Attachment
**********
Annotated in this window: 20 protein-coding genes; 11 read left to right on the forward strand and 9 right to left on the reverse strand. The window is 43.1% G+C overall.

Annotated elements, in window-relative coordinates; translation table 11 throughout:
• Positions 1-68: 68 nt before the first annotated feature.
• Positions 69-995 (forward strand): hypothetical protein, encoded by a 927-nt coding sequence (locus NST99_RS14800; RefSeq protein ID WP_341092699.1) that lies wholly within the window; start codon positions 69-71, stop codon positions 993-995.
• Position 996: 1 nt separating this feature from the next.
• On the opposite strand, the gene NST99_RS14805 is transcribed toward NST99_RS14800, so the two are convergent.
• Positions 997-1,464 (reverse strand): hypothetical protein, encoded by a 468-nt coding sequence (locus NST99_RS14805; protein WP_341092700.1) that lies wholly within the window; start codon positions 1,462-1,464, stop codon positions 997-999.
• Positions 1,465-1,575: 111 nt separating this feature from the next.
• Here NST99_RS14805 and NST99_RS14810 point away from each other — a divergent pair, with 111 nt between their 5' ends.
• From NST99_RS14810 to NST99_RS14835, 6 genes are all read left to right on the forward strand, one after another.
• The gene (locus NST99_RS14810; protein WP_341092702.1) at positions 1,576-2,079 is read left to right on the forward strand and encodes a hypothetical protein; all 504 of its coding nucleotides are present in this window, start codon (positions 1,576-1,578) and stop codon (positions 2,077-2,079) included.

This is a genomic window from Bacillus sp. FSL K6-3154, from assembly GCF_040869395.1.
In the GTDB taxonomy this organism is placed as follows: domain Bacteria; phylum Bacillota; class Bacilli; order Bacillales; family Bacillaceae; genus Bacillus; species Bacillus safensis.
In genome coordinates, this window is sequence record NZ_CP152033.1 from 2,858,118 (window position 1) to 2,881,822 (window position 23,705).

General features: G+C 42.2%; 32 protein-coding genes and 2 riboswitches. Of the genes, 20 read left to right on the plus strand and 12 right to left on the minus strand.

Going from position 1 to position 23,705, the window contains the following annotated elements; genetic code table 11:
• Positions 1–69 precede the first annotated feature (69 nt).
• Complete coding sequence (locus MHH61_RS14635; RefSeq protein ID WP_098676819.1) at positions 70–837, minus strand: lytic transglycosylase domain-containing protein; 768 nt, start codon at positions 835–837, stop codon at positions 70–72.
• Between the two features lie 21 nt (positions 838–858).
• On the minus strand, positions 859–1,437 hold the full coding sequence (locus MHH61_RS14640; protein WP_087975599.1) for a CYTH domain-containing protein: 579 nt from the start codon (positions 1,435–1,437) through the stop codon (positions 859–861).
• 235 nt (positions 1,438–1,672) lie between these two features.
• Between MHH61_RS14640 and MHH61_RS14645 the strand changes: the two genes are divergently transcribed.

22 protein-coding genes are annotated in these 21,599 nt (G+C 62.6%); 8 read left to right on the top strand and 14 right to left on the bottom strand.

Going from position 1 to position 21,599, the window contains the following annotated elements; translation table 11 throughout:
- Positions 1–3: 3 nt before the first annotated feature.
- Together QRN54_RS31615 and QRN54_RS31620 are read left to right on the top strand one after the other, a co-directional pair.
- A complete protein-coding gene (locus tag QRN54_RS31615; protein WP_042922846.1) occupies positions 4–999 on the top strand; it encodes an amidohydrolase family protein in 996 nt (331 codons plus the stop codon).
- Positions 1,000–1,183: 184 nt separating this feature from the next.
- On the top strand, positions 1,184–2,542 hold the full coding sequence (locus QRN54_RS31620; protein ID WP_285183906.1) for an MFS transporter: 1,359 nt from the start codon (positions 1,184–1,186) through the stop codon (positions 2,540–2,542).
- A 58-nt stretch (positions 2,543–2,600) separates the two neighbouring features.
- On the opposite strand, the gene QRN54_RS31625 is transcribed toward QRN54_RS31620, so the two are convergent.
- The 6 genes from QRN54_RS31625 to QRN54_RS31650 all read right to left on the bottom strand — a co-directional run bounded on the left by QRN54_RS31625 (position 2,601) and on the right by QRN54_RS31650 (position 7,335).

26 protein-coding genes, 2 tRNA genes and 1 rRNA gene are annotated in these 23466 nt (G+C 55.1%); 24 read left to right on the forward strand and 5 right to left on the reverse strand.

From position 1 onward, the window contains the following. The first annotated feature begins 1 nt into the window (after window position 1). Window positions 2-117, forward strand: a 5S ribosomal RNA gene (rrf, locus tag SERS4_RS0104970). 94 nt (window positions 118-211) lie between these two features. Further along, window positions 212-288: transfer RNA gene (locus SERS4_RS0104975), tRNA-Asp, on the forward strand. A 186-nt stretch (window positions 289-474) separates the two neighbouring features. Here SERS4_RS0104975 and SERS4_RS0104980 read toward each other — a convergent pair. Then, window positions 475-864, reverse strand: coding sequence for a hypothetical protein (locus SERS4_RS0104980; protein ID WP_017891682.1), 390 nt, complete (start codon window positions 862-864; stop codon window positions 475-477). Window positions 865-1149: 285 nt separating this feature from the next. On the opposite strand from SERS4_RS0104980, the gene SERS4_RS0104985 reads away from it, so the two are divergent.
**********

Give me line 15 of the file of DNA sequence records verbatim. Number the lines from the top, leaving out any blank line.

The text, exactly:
General features: G+C 42.2%; 32 protein-coding genes and 2 riboswitches. Of the genes, 20 read left to right on the plus strand and 12 right to left on the minus strand.